I’ve Got A Whale Of A Tale To Tell You Lads – 20,000 Leagues Under The Sea 1954
Dale was one of those carefree adventurous spirits who happen to believe he was the best sailor ever. Dale also had the ability to convince me that his adventures would always turn out to be great fun, which they seldom were. Let me tell you about the time we braved the treachours sea.
It was nineteen seventy something near the middle of September at Cocoa Beach, Florida. Most of the summer tourists had gone home for the fall and the snowbirds had not landed for the winter season. It was a bright sunny morning and the winds were high coming out of the west pushing hard from the coast to the open sea.
As we kicked around ideas about what to do that Saturday several were discarded. Fishing? Nope, too windy. Watch TV? Nope, we can do better than that. Ride our bikes down the beach? Nope, the tide was too high.
“I know”, Dale says with a gleam in his eyes. “Let’s take the Hobie Cat out for a spin!”
The Hobie Cat that Dale lovingly called his “yacht for the poor man”, and for those of you who haven’t been around sailboats, was officially a Hobie Monocat. A sailboat that came out in the early seventies that uncomfortably held two people and was prone to tipping over at the slightest hint of a stiff breeze.
“I don’t know Dale,” I say as I look out the window of his family’s oceanfront condo while watching the sole fisherman on the beach pack up his gear and futility try to keep the wind from blowing his baseball hat off his head. I continue to watch the old man battle the wind and note that the wind has won as the old curmudgeon rips the hat off his head and forcibly stuffs it into his tackle box.
“That wind is pretty stiff out there. Your boat isn’t made for that kind of stress.” I say turning my focus back on our plan to put ourselves into a battle with the wind and the high surf.
“Come on, man!” Dale continues. “We’ll just take it out past the pier and back in. We can say we braved the high seas. it will be fun!”
The Cocoa Beach Pier was two condos down from Dale’s place. The Pier was built in the early sixties and is about eight hundred feet long, jutting out into the ocean.
After a few more moments of debate and deliberation, I was convinced of the fame and glory that would be ours would well be worth any slight amount of risk we were about to be exposed to.
“Anyway, what could possibly go wrong?” Dale asked as I find myself on the other side of the Hobie Cat pushing it from the safety of the sandy beach into the churning surf a few hundred yards away from the Pier.
We hop into the unstable boat, sail up, rudder down and secured ourselves to the boat with leg straps you use to counterbalance the Hobie Cat when it starts to tip over.
Crashing into the boiling surf with the wind to our backs at what must have been thirty miles per hour we race to the end of the pier in a matter of minutes. No small feat as the waves would pound on the small deck of the craft making it shutter as we pitched up and over the monstrous mountains of water that were insistently marching towards us.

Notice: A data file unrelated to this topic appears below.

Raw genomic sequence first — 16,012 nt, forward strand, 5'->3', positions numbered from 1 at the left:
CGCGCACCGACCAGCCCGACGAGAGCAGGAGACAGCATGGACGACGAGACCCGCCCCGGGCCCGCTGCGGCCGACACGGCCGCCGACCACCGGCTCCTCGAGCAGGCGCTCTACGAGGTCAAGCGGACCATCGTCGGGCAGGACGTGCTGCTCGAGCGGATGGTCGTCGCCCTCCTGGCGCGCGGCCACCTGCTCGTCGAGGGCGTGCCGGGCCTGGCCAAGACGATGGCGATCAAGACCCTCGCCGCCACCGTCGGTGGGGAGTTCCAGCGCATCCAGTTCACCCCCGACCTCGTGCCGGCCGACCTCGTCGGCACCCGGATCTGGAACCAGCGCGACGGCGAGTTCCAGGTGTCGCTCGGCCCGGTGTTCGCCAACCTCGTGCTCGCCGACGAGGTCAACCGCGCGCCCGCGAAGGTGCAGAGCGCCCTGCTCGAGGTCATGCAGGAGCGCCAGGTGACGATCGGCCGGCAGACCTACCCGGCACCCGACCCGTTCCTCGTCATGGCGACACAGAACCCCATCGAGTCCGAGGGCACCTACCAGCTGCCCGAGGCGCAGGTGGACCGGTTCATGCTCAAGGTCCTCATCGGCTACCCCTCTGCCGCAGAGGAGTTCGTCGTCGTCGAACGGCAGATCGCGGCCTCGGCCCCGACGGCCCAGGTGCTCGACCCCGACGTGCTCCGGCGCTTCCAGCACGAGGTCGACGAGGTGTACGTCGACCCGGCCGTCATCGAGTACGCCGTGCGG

We could smell the sweet victory as we reach the end of the pier and Dale trims the sail to make the turn around the horn to head us back to dry land.
And then it happened. With a sharp crack like the sound of a major league heavy hitter breaking a bat on an inside fast ball. Snap. The mast that holds the sail, our source of propulsion, was gone. Ripped from the hull of the boat and plunged into the murky depths of the seething ocean.
Dale shouts over the roar of the surf, “We’ll be fine the waves will push us back to shore! We’ve got this!”
The surf did not push us back to shore as the wind was winning the tug of war with Dale and I clinging to the side of the Hobie Cat as it drifted out to sea. Before the distance between the boat and the pier was too great at the end of the wooden structure we see Dale’s Mom frantically waving her arms and shouting something indiscernible.
Dale’s Mom must have seen us pushing off the beach and ran to the pier to see what nonsense her son and the goofy friend were up to this time.
“Maybe she wants us to swim to the pier!” I yell at Dale.
“No, the surf is too rough! She is probably telling me how stupid I am for doing this, she likes to lecture.” Dale says as I see the bravado leaving his body. “Hopefully she will call the police or something.”
We both hold on to the boat, put our heads down and hope for the best. Getting spun around like a turd in a toilet, we knew without saying it was not going to end well.
It seemed like we were out there for hours but at the speed we were moving it couldn’t have been more than forty-five minutes. The multi-story condos starting to look like the hotels in Monopoly from the distance we begin to lose sight of land. At that time a small Coast Guard Cutter pulls by us at a safe distance.
A burly looking man with a helmet and heavy weather gear shouts over the ships PA system, “You boys need some help?” Two other Guardsmen are throwing us lifelines as a fourth is securing the Hobie Cat to pull it into port.
I don’t remember much after getting pulled onto the Coast Guard vessel. I remember looking down at my feet and not making eye contact with any of the crew and the burly Guardsman telling us how we endangered ourselves and his crew with “that stupid stunt.”
I do remember the tears of our respective Mothers and then the yelling about never doing anything like that ever again.
I also remember that I was glad to be on solid ground and alive.
Retelling this story, I know I learned a lesson. Things can go terribly bad in a short amount of time. I can happen in life and it can happen in business. When you have the right team to help you even the most desperate situation can have a happy ending.
Live, Love, Matter